In 'Capacity to Love,' trumpeter Ibrahim Maalouf steps out of his comfort zone Common ground is the main theme of Maalouf's new album, which features a wide array of vocalists from across the pop music spectrum. Maalouf also recently revived an international trumpet competition.

Trumpeter Ibrahim Maalouf steps out of his comfort zone with 'Capacity to Love'

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CIMAFUNK: (Vocalizing).


French Lebanese trumpet player Ibrahim Maalouf is stepping out of his comfort zone.

IBRAHIM MAALOUF: I might just release an album to release an album because this is how I make a living.

MCCAMMON: Following the release of his Grammy-nominated album with Angelique Kidjo, Maalouf is back with a new body of work titled "Capacity To Love," featuring some of the industry's best in pop and hip-hop music. Betto Arcos recently caught up with Maalouf at his recording studio in Paris to discuss the philosophy behind his 15th album.

BETTO ARCOS, BYLINE: Every time he works on a new album, trumpet player Ibrahim Maalouf asks himself this question - is he doing something new or is he repeating himself?

MAALOUF: My challenge every time - because I like composing a lot. I like - I love producing and composing. My challenge is every time to try to even surprise myself.


POS: (Rapping) That's life. You gotta taste a little bad with the good, as you should, when you're takin' a bite.

ARCOS: The album features a wide array of vocalists from across the pop music spectrum, from Cimafunk and Tank and the Bangas to hip-hop artists Erick the Architect and De La Soul.

MAALOUF: I love hip-hop culture. I love all American culture. You cannot be a European, for example, or even a Lebanese person without having a big part of your culture that is American because you watch TV, you watch movies, you listen to pop music. So all this is an American influence, and no one can deny that.

ARCOS: Maalouf invited some little-known artists and a few bigger names.


GREGORY PORTER: (Singing) Wide like ancient rivers crossing; grand like Grandma's open hands.

ARCOS: The album title, "Capacity To Love," came from singer Gregory Porter after Maalouf talked to Porter for 30 minutes about his ideas and philosophy behind the album.

MAALOUF: He looked at me, and he said, Ibrahim, you're actually talking about our capacity to love. And then I was like, oh, my God. He just said it in two words instead of a half an hour talking.

ARCOS: Maalouf says this album is his first outside his comfort zone. A week later, I saw him in the type of space he's been familiar with for many years.


ARCOS: It's a chilly evening at the auditorium of La Seine Musicale, a performing arts center on the southwest corner of Paris. Tonight is the concert and award ceremony of the Maurice Andre International Trumpet Competition - organized, produced and emceed by Maalouf. The renowned French classical trumpet player Andre was his father's mentor when he arrived in Paris as an immigrant from Lebanon. The trumpet competition had been dormant for 16 years. Maalouf felt a responsibility to revive it.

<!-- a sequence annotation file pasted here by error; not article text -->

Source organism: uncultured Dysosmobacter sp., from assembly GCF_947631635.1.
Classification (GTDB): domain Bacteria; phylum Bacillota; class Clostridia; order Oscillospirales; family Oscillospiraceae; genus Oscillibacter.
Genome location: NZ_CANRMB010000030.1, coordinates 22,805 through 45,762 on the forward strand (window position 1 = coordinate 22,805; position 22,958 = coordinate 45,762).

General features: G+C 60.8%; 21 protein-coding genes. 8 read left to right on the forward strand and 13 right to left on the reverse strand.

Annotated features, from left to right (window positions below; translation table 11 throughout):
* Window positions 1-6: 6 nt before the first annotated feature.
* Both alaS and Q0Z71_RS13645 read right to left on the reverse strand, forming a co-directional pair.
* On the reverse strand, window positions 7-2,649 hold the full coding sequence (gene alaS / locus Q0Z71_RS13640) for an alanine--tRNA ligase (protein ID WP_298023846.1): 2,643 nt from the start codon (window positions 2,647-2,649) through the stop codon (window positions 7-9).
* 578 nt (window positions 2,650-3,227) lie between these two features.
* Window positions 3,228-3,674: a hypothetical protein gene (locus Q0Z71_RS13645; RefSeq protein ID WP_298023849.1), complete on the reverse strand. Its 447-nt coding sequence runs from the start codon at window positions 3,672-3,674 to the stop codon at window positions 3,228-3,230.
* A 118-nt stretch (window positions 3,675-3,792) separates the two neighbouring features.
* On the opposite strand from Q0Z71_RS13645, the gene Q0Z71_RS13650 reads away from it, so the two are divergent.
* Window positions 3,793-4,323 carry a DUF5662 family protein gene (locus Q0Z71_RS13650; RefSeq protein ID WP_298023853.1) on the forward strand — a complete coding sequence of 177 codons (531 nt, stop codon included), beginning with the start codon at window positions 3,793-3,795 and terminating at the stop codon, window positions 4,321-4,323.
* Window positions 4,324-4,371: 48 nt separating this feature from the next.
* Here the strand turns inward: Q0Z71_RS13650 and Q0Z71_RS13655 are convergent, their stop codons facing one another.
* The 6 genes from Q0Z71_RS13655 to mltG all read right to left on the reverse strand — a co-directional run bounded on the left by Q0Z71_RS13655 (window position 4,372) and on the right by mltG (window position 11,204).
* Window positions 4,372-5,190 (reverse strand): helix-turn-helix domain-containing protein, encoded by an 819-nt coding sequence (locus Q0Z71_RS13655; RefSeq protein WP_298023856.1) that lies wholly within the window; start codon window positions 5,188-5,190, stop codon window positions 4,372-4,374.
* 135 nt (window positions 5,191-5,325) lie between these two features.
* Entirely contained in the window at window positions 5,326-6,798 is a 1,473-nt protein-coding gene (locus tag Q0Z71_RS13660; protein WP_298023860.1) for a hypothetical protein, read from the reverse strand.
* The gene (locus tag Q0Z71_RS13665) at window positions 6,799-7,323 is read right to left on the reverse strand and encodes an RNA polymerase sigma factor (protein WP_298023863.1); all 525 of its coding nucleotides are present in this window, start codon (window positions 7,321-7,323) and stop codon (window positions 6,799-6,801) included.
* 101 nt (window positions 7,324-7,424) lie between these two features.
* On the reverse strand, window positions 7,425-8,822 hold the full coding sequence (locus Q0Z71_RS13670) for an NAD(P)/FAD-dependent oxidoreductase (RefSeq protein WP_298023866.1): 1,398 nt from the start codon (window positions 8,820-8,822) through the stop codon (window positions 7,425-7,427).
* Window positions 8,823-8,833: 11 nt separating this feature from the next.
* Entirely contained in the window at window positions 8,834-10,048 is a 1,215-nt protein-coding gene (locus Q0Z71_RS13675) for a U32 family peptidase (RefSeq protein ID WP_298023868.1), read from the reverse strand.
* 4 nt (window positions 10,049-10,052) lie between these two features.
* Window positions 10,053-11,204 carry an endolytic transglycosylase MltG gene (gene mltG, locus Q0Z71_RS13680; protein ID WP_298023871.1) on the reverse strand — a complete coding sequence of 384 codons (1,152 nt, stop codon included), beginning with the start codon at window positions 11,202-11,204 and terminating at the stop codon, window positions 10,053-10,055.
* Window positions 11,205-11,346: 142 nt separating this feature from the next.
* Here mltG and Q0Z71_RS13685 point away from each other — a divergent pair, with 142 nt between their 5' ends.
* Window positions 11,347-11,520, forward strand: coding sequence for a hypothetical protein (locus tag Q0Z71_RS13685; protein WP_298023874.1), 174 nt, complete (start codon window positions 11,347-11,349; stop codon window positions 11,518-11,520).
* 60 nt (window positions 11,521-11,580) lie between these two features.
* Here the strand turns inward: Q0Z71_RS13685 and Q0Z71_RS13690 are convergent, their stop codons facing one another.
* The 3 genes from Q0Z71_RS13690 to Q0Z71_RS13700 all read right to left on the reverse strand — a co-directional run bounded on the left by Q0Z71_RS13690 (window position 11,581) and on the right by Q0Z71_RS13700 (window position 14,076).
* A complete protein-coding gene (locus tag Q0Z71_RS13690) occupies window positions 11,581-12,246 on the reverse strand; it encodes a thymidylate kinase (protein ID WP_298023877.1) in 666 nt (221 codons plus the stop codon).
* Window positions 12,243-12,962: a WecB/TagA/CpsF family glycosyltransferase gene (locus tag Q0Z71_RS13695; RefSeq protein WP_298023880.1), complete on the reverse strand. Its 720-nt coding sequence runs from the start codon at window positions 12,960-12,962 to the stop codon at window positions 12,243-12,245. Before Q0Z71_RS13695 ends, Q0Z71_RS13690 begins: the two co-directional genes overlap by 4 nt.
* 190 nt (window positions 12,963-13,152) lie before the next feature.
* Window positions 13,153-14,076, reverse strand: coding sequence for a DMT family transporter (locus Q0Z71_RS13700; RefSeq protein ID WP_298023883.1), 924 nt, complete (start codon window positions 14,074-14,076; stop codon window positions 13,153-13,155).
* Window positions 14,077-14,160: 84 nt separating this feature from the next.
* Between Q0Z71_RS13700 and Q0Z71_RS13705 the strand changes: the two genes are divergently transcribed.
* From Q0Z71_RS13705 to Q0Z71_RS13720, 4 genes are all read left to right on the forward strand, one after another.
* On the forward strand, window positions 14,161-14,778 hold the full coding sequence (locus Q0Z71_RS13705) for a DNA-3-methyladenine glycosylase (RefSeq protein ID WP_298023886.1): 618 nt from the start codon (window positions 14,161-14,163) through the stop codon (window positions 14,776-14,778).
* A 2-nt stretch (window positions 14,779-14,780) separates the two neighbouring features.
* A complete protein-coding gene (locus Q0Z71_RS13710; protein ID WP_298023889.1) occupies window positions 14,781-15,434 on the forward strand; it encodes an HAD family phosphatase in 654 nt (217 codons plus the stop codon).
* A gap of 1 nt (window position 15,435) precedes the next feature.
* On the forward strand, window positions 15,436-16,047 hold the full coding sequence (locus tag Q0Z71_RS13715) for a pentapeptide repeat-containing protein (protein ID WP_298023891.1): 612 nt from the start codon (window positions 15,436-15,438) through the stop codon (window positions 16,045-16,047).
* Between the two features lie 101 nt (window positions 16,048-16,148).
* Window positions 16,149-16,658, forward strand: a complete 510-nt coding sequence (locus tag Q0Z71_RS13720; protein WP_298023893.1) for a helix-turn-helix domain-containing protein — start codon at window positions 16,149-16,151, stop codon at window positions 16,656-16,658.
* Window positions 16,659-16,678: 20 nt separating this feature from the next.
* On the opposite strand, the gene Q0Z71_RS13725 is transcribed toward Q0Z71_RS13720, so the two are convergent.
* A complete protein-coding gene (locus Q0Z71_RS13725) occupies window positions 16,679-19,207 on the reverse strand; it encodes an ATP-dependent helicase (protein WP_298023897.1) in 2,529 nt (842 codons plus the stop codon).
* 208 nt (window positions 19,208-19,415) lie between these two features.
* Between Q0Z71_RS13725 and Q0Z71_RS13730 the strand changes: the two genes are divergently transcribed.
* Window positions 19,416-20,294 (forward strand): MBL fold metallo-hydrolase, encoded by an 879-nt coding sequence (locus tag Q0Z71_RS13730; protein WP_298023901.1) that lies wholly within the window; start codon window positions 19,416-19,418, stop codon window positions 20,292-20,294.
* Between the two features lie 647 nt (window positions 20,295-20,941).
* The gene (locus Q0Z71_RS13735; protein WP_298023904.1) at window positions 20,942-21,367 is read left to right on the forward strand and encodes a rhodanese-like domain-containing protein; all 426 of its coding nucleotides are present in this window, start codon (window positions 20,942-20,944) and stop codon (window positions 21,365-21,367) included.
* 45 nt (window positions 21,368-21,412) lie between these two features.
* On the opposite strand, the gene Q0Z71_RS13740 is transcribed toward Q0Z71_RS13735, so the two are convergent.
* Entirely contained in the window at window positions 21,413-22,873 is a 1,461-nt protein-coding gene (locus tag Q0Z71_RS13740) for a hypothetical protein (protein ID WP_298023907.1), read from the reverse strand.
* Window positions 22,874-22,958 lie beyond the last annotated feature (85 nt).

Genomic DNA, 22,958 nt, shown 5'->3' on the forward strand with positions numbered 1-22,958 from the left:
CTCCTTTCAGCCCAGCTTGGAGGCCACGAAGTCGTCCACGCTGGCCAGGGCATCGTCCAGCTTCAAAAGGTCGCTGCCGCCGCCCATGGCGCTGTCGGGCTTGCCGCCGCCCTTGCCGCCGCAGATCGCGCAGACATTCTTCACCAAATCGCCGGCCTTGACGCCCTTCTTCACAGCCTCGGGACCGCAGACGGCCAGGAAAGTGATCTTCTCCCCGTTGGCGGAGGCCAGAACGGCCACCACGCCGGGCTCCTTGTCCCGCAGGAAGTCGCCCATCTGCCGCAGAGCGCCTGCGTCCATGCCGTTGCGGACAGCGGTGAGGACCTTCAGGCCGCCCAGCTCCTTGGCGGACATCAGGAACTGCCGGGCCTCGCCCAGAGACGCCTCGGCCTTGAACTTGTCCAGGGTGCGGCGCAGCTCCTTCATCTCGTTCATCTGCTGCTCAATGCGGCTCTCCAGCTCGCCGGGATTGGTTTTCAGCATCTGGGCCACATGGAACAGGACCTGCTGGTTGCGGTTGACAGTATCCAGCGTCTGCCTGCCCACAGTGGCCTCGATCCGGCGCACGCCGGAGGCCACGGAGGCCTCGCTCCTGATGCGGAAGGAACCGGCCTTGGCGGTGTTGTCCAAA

MAALOUF: Ten years after the loss of Maurice Andre, we need to bring it back because it's - the name of Maurice Andre, it's what he brought to me, to my father, to our family. And I cannot forget him.


ARCOS: Maalouf covered all the production costs of the competition and the concert. And the French Ministry of Culture stepped in to offer the award prizes to the top three winners. Clement Saunier is the solo principal trumpet player of the Ensemble Intercontemporain at La Philharmonie of Paris. Saunier says Andre's influence helped Maalouf understand the power of his instrument and of being different, blending his father's legacy of Arab music into other sounds.

CLEMENT SAUNIER: Adding this to a classical and jazz and world of music style. And I think this image of finally, everything is possible if I play the trumpet, it's not just playing in the last seat of the band.


ANGELIQUE KIDJO: (Singing in Yoruba).

ARCOS: In the Grammy-nominated "Queen Of Sheba" album, Maalouf's trumpet is front and center, along with Angelique Kidjo's voice. The album is a seven-part suite connecting Africa to the Middle East. Kidjo wrote songs in the Yoruba language inspired by riddles the queen of Sheba proposed to King Solomon. Maalouf composed and arranged the music. Kidjo says she chose riddles that are relevant in the world today, such as this one called "Ahan" about the power of the word.


KIDJO: (Singing in Yoruba).

We need to talk to one another and find common ground because it's our fate. We are made to live together. And if we lose the ability to talk to one another, then we start killing one another.

ARCOS: Common ground is Maalouf's main theme on his new album, "Capacity To Love." His ideal world is explored in the video of the song "El Mundo," featuring Brazilian singer Flavia Coelho and DJ Tony Romera.


FLAVIA COELHO: (Singing in Portuguese).

MAALOUF: It's a world where there's no judgments. We don't judge people from the appearances or on the way they live. We just accept. And that doesn't threaten your identity. When you accept people in your family, it doesn't mean that they are going to change you or that doesn't mean that you're threatened. It just means that we share values.

ARCOS: Maalouf says he doesn't expect an album to change the world, but he is hopeful.

For NPR News, I'm Betto Arcos.


COELHO: (Singing in Portuguese).

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